More research is needed - but the evidence to date suggests that olive oil has a number of health benefits and (provided it is uncooked) no health risks.

Likely to help protect against coronary heart disease: As the Mayo Clinic explains olive oil contains healthy monounsaturated fatty acids, which may lower your total cholesterol and low-density lipoprotein cholesterol levels, may help normalize blood clotting and may also benefit insulin levels and blood sugar control.

Much of the evidence here is epidemiological (with olive oil a recurring ingredient in the Mediterranean diet, which is associated with lower levels of coronary heart disease).

Further evidence includes laboratory research led by Fatima Paiva-Martins at the University of Porto and published in Molecular Nutrition & Food Research – which suggested that DHPEA-EDA, a major antioxidant in olive oil, is particularly effective at protecting red blood cells from damage and thereby reducing the risk of heart disease caused by reactive oxidation. And a small scale clinical trial in Spain, among 21 volunteers with high cholesterol, suggested that extra virgin olive oil, which has a high phenol content (with anti-inflammatory, antioxidant and clot-preventing properties) improved blood vessel response and function. This was reported in the Journal of the American College of Cardiology.    

This also correlates with research reported by the British Heart Foundation in 2010, which suggested that the phenols in olive oil ‘dampen down’ genes that can cause inflammation in the body, which in turn can increase the risk of cardiovascular disease.

Likely to help protect against cancer. Epidemiological evidence also suggests that the Mediterranean diet, of which olive oil is an important part, has protective effects against cancer. Research by Owen et al in 2000 suggested that high consumption of extra virgin olive oils, which are particularly rich in phenolic antioxidants, could afford considerable protection against colon, breast and skin cancer.

Likely to protect against ulcerative colitis and peptic ulcers. A study of over 25,000 people between the ages of 40 and 65 in Norfolk (UK), led by Dr Andrew Hart of the UEA’s School of Medicine found that participants with the highest intake of oleic acid (found in abundance in olive oil) had a 90% lower risk of developing ulcerative colitis. Meanwhile, in laboratory experiments by Brenes et al at Valme University Hospital in Seville under simulated conditions phenolic compounds in extra virgin olive oil had a strong antibacterial effect against eight strains of H.pylori (which can cause gastritis and peptic ulcer disease) including antibiotic resistant strains.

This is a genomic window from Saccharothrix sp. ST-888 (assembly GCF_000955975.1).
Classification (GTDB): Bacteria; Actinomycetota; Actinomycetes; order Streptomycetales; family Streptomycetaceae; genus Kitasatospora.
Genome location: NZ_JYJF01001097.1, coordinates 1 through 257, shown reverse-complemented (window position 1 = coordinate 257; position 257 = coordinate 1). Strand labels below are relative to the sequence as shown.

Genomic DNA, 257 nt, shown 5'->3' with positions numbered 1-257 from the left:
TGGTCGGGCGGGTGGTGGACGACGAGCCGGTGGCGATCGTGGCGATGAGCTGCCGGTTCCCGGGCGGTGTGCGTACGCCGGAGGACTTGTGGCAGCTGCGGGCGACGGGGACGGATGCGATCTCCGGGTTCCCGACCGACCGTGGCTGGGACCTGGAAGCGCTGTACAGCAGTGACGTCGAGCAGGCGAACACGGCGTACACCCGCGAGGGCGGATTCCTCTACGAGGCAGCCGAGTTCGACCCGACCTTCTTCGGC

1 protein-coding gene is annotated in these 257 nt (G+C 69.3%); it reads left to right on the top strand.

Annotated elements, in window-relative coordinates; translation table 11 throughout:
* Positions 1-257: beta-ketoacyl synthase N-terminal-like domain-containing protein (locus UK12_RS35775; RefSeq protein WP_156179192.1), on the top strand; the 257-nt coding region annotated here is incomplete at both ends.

Protective against liver damage: Mohamed Hammami from the University of Monastir, writing in BioMed Central’s open access journal, Nutrition and Metabolism reported that, in experiments with rats, a diet containing olive oil provided partial protection from liver damage resulting from exposure to a moderately toxic herbicide known to deplete antioxidants and cause oxidative stress – although he went on to say more detailed studies would be needed to substantiate these initial findings.

Possibly protective against Alzheimer’s: Laboratory research at the Monell Center and Northwestern University suggests that oleocanthal, found in olive oil, can alter the structure of neurotoxic proteins believed to contribute to the debilitating effects of Alzheimer’s (Breslin and Klein). Clinical trials would be needed to ascertain how effective this would be likely to prove in practice.

Few health risks appear to have been identified thusfar – other than noting that olive oil is best consumed uncooked and that if cooked at high temperatures it could become unstable and possibly increase the risk of heart disease.

In conclusion:

  • More research is needed, in particular from clinical trials.
  • However, no significant health risks appear to have been identified as regards uncooked olive oil.
  • Conversely, the evidence to date suggests olive oil is an important component in the Mediterranean diet, likely to have a number of protective health benefits. 

Published 19/05/2011, Review date August 2014